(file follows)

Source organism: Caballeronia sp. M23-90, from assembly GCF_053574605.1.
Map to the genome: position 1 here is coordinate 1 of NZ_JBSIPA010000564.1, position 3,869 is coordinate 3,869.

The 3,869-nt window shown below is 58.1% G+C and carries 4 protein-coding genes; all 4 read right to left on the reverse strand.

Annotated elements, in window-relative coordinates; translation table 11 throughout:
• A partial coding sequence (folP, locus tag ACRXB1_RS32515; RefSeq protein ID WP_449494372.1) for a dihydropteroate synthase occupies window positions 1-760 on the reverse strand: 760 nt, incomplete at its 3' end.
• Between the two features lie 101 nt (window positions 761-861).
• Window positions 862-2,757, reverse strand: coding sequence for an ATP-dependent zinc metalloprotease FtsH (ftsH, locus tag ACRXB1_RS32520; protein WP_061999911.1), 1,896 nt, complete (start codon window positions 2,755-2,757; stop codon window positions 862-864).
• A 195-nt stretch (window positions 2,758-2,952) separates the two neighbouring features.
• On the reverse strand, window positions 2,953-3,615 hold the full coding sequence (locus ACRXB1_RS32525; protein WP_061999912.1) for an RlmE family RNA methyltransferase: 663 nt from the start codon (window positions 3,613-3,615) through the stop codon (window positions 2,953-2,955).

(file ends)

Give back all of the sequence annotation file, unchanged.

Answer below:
Source organism: Caballeronia sp. M23-90, from assembly GCF_053574605.1.
Map to the genome: position 1 here is coordinate 1 of NZ_JBSIPA010000564.1, position 3,869 is coordinate 3,869.

The 3,869-nt window shown below is 58.1% G+C and carries 4 protein-coding genes; all 4 read right to left on the reverse strand.

Annotated elements, in window-relative coordinates; translation table 11 throughout:
• A partial coding sequence (folP, locus tag ACRXB1_RS32515; RefSeq protein ID WP_449494372.1) for a dihydropteroate synthase occupies window positions 1-760 on the reverse strand: 760 nt, incomplete at its 3' end.
• Between the two features lie 101 nt (window positions 761-861).
• Window positions 862-2,757, reverse strand: coding sequence for an ATP-dependent zinc metalloprotease FtsH (ftsH, locus tag ACRXB1_RS32520; protein WP_061999911.1), 1,896 nt, complete (start codon window positions 2,755-2,757; stop codon window positions 862-864).
• A 195-nt stretch (window positions 2,758-2,952) separates the two neighbouring features.
• On the reverse strand, window positions 2,953-3,615 hold the full coding sequence (locus ACRXB1_RS32525; protein WP_061999912.1) for an RlmE family RNA methyltransferase: 663 nt from the start codon (window positions 3,613-3,615) through the stop codon (window positions 2,953-2,955).